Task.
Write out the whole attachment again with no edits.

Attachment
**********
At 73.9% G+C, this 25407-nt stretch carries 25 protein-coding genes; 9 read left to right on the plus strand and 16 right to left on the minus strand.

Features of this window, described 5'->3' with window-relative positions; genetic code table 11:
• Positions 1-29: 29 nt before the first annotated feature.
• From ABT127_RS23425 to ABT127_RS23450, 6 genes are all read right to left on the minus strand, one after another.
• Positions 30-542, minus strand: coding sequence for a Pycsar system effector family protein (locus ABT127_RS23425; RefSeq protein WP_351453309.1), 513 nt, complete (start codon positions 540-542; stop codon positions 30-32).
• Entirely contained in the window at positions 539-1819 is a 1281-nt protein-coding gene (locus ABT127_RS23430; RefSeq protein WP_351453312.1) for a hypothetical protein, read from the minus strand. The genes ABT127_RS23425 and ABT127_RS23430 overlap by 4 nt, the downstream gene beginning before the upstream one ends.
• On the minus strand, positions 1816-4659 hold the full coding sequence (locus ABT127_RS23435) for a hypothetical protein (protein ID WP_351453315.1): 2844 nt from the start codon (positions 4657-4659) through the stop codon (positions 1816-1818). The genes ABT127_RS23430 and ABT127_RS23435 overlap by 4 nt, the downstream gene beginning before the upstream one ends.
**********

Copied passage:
At 73.9% G+C, this 25407-nt stretch carries 25 protein-coding genes; 9 read left to right on the plus strand and 16 right to left on the minus strand.

Features of this window, described 5'->3' with window-relative positions; genetic code table 11:
• Positions 1-29: 29 nt before the first annotated feature.
• From ABT127_RS23425 to ABT127_RS23450, 6 genes are all read right to left on the minus strand, one after another.
• Positions 30-542, minus strand: coding sequence for a Pycsar system effector family protein (locus ABT127_RS23425; RefSeq protein WP_351453309.1), 513 nt, complete (start codon positions 540-542; stop codon positions 30-32).
• Entirely contained in the window at positions 539-1819 is a 1281-nt protein-coding gene (locus ABT127_RS23430; RefSeq protein WP_351453312.1) for a hypothetical protein, read from the minus strand. The genes ABT127_RS23425 and ABT127_RS23430 overlap by 4 nt, the downstream gene beginning before the upstream one ends.
• On the minus strand, positions 1816-4659 hold the full coding sequence (locus ABT127_RS23435) for a hypothetical protein (protein ID WP_351453315.1): 2844 nt from the start codon (positions 4657-4659) through the stop codon (positions 1816-1818). The genes ABT127_RS23430 and ABT127_RS23435 overlap by 4 nt, the downstream gene beginning before the upstream one ends.